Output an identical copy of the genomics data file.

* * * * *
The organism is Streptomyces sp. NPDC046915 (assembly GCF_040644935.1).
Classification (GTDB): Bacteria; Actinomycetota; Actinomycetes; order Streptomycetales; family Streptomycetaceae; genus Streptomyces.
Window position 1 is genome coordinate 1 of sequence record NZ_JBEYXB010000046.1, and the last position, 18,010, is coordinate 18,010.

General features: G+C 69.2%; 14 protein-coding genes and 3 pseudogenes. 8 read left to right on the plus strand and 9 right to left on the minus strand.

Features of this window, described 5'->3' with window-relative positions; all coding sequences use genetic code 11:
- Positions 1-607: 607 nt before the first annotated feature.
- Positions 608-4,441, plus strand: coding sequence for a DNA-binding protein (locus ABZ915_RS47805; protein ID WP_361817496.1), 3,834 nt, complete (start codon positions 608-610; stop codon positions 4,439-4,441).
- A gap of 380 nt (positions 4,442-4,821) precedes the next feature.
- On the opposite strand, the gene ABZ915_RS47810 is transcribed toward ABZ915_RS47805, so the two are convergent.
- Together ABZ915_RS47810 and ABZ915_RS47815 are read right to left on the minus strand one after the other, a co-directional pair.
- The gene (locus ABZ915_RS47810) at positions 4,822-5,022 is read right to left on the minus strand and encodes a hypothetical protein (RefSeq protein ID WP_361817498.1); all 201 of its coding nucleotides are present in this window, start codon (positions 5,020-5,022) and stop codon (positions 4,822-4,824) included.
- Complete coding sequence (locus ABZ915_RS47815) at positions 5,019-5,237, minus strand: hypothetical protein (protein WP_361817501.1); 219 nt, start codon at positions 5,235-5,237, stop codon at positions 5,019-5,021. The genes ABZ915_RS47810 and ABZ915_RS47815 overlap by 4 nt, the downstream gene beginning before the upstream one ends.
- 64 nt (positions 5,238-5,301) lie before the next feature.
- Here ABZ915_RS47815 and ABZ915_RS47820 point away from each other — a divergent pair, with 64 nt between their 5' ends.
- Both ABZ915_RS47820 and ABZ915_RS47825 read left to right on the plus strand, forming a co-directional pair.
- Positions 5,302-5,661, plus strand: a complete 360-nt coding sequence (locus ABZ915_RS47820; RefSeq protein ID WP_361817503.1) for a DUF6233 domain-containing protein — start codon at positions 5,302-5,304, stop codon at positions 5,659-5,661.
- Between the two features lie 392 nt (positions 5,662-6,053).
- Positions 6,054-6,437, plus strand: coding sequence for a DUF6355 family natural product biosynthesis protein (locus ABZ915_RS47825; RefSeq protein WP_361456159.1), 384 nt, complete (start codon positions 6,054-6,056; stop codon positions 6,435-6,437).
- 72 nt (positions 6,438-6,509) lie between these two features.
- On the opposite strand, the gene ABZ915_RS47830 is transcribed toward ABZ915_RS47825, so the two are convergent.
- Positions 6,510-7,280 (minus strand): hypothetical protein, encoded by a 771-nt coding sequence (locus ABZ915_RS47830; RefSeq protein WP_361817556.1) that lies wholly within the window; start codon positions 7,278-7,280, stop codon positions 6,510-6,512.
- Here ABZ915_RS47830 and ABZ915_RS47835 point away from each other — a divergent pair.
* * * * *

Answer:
The organism is Streptomyces sp. NPDC046915 (assembly GCF_040644935.1).
Classification (GTDB): Bacteria; Actinomycetota; Actinomycetes; order Streptomycetales; family Streptomycetaceae; genus Streptomyces.
Window position 1 is genome coordinate 1 of sequence record NZ_JBEYXB010000046.1, and the last position, 18,010, is coordinate 18,010.

General features: G+C 69.2%; 14 protein-coding genes and 3 pseudogenes. 8 read left to right on the plus strand and 9 right to left on the minus strand.

Features of this window, described 5'->3' with window-relative positions; all coding sequences use genetic code 11:
- Positions 1-607: 607 nt before the first annotated feature.
- Positions 608-4,441, plus strand: coding sequence for a DNA-binding protein (locus ABZ915_RS47805; protein ID WP_361817496.1), 3,834 nt, complete (start codon positions 608-610; stop codon positions 4,439-4,441).
- A gap of 380 nt (positions 4,442-4,821) precedes the next feature.
- On the opposite strand, the gene ABZ915_RS47810 is transcribed toward ABZ915_RS47805, so the two are convergent.
- Together ABZ915_RS47810 and ABZ915_RS47815 are read right to left on the minus strand one after the other, a co-directional pair.
- The gene (locus ABZ915_RS47810) at positions 4,822-5,022 is read right to left on the minus strand and encodes a hypothetical protein (RefSeq protein ID WP_361817498.1); all 201 of its coding nucleotides are present in this window, start codon (positions 5,020-5,022) and stop codon (positions 4,822-4,824) included.
- Complete coding sequence (locus ABZ915_RS47815) at positions 5,019-5,237, minus strand: hypothetical protein (protein WP_361817501.1); 219 nt, start codon at positions 5,235-5,237, stop codon at positions 5,019-5,021. The genes ABZ915_RS47810 and ABZ915_RS47815 overlap by 4 nt, the downstream gene beginning before the upstream one ends.
- 64 nt (positions 5,238-5,301) lie before the next feature.
- Here ABZ915_RS47815 and ABZ915_RS47820 point away from each other — a divergent pair, with 64 nt between their 5' ends.
- Both ABZ915_RS47820 and ABZ915_RS47825 read left to right on the plus strand, forming a co-directional pair.
- Positions 5,302-5,661, plus strand: a complete 360-nt coding sequence (locus ABZ915_RS47820; RefSeq protein ID WP_361817503.1) for a DUF6233 domain-containing protein — start codon at positions 5,302-5,304, stop codon at positions 5,659-5,661.
- Between the two features lie 392 nt (positions 5,662-6,053).
- Positions 6,054-6,437, plus strand: coding sequence for a DUF6355 family natural product biosynthesis protein (locus ABZ915_RS47825; RefSeq protein WP_361456159.1), 384 nt, complete (start codon positions 6,054-6,056; stop codon positions 6,435-6,437).
- 72 nt (positions 6,438-6,509) lie between these two features.
- On the opposite strand, the gene ABZ915_RS47830 is transcribed toward ABZ915_RS47825, so the two are convergent.
- Positions 6,510-7,280 (minus strand): hypothetical protein, encoded by a 771-nt coding sequence (locus ABZ915_RS47830; RefSeq protein WP_361817556.1) that lies wholly within the window; start codon positions 7,278-7,280, stop codon positions 6,510-6,512.
- Here ABZ915_RS47830 and ABZ915_RS47835 point away from each other — a divergent pair.